103a 04/44 The Whisker of Hercules

Chuck Welch
April 2, 2004 - 1944 / Bantam 097-108 / larkin / moran / novel / pulp / stein

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A superhuman god springs from mythology to terrorize and destroy. Those who cross its malevolent path also discover a quick way to die. Doc Savage and his crew set out to stop this ancient evil, and just as Doc closes in — he’s face to face with a silver-haired Adonis!

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  1. Thomas Fortenberry says:

    The Whisker of Hercules is by no means the best Doc. But it is a good read, especially for one of the later books. It isn’t a Doc-as-nervous-nelly spy novel, but more like the originals. it features a strong, almost superhuman Doc in a domestic rush to stop a crimewave with a fantastic new “Hercules” aspect. This is a biochem type threat, involving a substance that actually speeds up the user’s metabolism and makes them physiologically extreme in all aspects, which they call being like “Hercules.” There are some great scenes featuring these “Hercules” feats of wonder (think men flying 30 feet in the air and cars being wrapped around trees) and they blow even a pghysical marvel like Doc out of the water.

    Some nice moments: Renny takes out a door with his fist and it is like using a 16-pound sledge hammer. In another scene when a Hercules-crook manhandles him, Renny is injured with a dislocated arm and massive handprint bruises on his arm. But when Doc resets the arm right afterwards, Renny never utters a word or cries out, he just begins sweating. These men are tough as nails. Likewise in toughness is Monk. He corners a man while searching for a missing girl and say, “Do you know me?” “No, sir.” “Take a close look at me and decide what you see.” The other was growing puzzled. “I don’t know you.” “Maybe not,” Monk said, “but you should recognize in me a fellow who is liable to take an arm off you and slap yopu with it if you don’t trot that girl right out.” Ahhh, you have to love that homely ape. He can scare a man from across a busy stret. Later when Monk is shot pointblank in the stomach with a shotgun, Ham gets frantic. After Monk is known to have survived and is complaining about having a ruptured spleen, Ham starts ribbing him instantly about always keeping his spleen emptied on Ham, so it couldn’t be serious. Even later it says they always fight in bad situations to let of steam and relax. It’s how they handle the extreme adventures. That’s the boys back in great form. Elsewhere, Doc dodges a thrown knife so fast it appears to go through his body. This is Doc and gang operating like they used to in the golden years.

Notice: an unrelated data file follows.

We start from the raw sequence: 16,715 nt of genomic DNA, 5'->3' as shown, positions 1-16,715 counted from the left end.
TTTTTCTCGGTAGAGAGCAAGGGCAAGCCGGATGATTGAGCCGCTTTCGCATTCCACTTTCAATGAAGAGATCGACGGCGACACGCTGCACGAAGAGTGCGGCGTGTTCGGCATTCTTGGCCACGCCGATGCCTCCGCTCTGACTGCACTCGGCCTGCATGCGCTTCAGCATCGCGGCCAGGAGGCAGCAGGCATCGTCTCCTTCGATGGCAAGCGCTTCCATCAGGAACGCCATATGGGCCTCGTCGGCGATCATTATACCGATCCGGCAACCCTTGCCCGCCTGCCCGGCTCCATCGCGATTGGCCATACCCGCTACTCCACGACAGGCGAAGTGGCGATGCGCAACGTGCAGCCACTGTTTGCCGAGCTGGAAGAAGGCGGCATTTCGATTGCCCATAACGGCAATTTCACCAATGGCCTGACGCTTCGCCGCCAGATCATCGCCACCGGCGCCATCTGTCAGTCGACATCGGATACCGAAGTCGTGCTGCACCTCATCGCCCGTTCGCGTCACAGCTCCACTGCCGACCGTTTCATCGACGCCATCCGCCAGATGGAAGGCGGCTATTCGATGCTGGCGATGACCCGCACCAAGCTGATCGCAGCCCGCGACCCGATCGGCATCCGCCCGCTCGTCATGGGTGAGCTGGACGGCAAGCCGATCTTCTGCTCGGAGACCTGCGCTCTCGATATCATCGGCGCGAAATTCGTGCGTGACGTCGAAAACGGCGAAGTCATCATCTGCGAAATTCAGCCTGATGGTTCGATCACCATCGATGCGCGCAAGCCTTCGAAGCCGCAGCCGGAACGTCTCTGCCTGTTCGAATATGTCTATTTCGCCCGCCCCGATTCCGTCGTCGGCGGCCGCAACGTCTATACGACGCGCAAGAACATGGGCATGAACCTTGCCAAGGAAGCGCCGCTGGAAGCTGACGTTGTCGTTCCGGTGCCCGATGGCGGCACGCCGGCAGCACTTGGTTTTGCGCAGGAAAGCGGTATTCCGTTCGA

Also about Doc, in this book he has returned to his “nemesis of evil” self and reputation. Several times in the book villians are terrified by the mere mention of his name. One crook at the beginning gets violently ill to his stomach when he hears Doc’s name mentioned. Later (Bantam p 60) comes the strongest possible statement of Doc’s power as criminals flee a scene by crawling underwater along the muddy bottom of a lake when he arrives on shore: But the fear of Doc Savage was greater than any other fear, and they lined out and got going.

    WOW! So, though this is a 1944 war years book, we’re reading the original heroic and vibrant Doc Savage. A lot of fun and a welcome reprieve from those faltering years of doubt.

    Thomas Fortenberry

  2. Paul Cook says:

    The Whisker of Hercules, as Thomas Fortenberry suggests, is a good, if not great, latter-day Doc Savage novel. I found it fast-paced and quite gripping and Doc really does shine in this one. Dent never lost sight of the importance of “weird science” in the Doc Savage novels and this book retains a lot of that Doc Savage magic that keeps those of us who are fans reading years and years after the Bantam series came out.

  3. Richard Cording says:

    This is one Doc adventure that I’m really waiting to find. As I’ve mentioned before on other posts, over here in New Zealand it was virtually unknown to obtain Doc Savage in new editions; second-hand bookstores, or other Savage fans, were the best hope of getting the novels. One story idea I wish Street and Smith had commissioned, and that was a cross-over novel featuring both Doc Savage AND The Avenger. Street and Smith owned both characters and “Kenneth Robeson” was the author for both. In true pulp fashion, both the Man Of Bronze and his aides could be induced to see Justice Inc as being involved somehow in the evil plot they were investigating. Can you imagine Monk coming up against Smitty, or both he and Ham squabbling over petite Nellie Gray? Or Doc and Richard Benson going one-on-one? I’ve always speculated on who would come out on top in a physical encounter with each other; admittedly, Doc would most probably be the physically stronger of the two, but both are equally adept in unarmed combat and both have a comprehensive knowledge of nerve-holds and the like. But in the skilled hands of a writer like Lester Dent, a tale of this type would have been a tremendously fun read…

  4. rgdmalaysia says:

    This is a pretty good Doc. I like the villain’s weapon (SPOILER super speed) espc. the scene where Monk takes it and how the effect is described. Perhaps the best of the later Docs.

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